Chivalry Debate

My generation — Gen Z — has famously been discussed not as the ones who killed chivalry, but as the ones who were born after it died, and who grew up free of its many rules and rituals.

While this view is certainly exaggerated, it goes without saying that we live in a post-chivalric world in which the quaint social codes of old can no longer be taken for granted.  

In a time when cultural norms are characterized by their evanescence and dynamism, it should come as no surprise that Gen Z’s relationship to chivalry is incredibly complicated.

Over the break, I stumbled across a fascinating Twitter thread requesting that men stop engaging in traditional acts of chivalry like opening doors and lending their seats for women. The author of the thread argued her case by stating that the concept of male chivalry implies that women are weak and in need of assistance even for the most mundane tasks.

Obviously, in most cases, no man in his right mind opens a door because he thinks a woman is unable to do so herself — though one might argue the simple gesture is an outward expression of more troublesome assumptions about power dynamics between genders.  

Until rather recently I held similar opinions on chivalry. I saw it as an obnoxious flex of masculine vanity; an age-old convention disguising misogynistic power trips and virtue-signaling with the appearance of altruism.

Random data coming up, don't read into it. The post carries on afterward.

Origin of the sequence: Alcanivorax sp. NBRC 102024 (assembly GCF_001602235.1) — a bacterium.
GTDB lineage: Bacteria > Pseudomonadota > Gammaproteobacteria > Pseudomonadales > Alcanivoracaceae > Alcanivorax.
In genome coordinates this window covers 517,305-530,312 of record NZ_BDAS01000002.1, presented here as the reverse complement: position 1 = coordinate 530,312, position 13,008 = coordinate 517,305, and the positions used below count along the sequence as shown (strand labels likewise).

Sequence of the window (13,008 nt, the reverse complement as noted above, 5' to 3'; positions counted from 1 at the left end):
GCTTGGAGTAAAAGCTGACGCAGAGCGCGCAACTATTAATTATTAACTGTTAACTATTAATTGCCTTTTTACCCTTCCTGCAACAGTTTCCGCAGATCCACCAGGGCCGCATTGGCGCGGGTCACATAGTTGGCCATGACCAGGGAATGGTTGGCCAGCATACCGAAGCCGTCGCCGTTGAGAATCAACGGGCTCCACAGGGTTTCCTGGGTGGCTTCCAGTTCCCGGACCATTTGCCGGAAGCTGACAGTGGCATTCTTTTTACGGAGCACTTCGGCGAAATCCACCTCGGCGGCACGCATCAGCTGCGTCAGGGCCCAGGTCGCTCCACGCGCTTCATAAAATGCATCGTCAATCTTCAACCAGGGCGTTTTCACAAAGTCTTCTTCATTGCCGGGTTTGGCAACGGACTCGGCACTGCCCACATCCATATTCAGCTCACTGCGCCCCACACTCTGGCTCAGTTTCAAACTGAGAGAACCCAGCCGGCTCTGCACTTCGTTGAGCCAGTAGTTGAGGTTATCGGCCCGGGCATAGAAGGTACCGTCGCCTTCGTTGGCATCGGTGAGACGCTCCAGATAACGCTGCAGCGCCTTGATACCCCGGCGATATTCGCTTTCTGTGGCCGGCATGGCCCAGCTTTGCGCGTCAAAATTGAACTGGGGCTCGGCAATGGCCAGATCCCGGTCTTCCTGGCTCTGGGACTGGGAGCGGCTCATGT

Admittedly, in some instances, this may very well be the case. However, I am not as eager to take such a dismissive approach to the subject as I was before.   

In a brilliant essay called “The Necessity of Chivalry,” author and philosopher C.S. Lewis examines the historical origins of chivalry, tracing modern practices back to the ideals of medieval knighthood.

Lewis argues that chivalry is a social necessity because of the paradoxical demand it makes on masculinity; its healthy synthesis of aggression and tenderness.

A man formed with chivalric values is neither a coward nor a hothead — a crippling dichotomy that ran rampant in the early Middle Ages — but rather an individual who is capable of channeling both strength and consideration when appropriate. Lewis understands chivalry as seeking not to condescend and coddle women but to improve upon masculinity. 

Assuming that Lewis is correct, I cannot help but wonder whether my previous intuitions about chivalric conventions were actually onto something. His analysis seems to suggest that chivalry is indeed a one-way street, meant to benefit men without much regard for how women feel about it. 

As a man myself, I was naturally interested in gauging the thoughts of my female peers. I reached out to a number of friends with varying sociopolitical outlooks and was shocked to meet such unwavering enthusiasm in favor of chivalric traditions.   

The majority of women I talked to shared no experience of feeling belittled by chivalry; rather, they claimed the opposite to be true.

Although these anecdotes are by no means meant to suffice as a definitive survey of my generation’s attitudes toward chivalry, they serve as an interesting glimpse into some common perspectives.

The age of traditional chivalric values is dead and likely beyond any hope of resuscitation. It would be naïve to think that any given man could go on a date with a woman he just met and assume that holding doors open, lending seats and paying the check would be seen as attractive or normal.  

However, there still seems to be room for a more nuanced, individualized approach to chivalry, which places emphasis not on some grand social code with centuries of cultural baggage but rather on personal expressions of solidarity and service.

Evan Leonhard is a 20-year-old English and Philosophy major from New Orleans.

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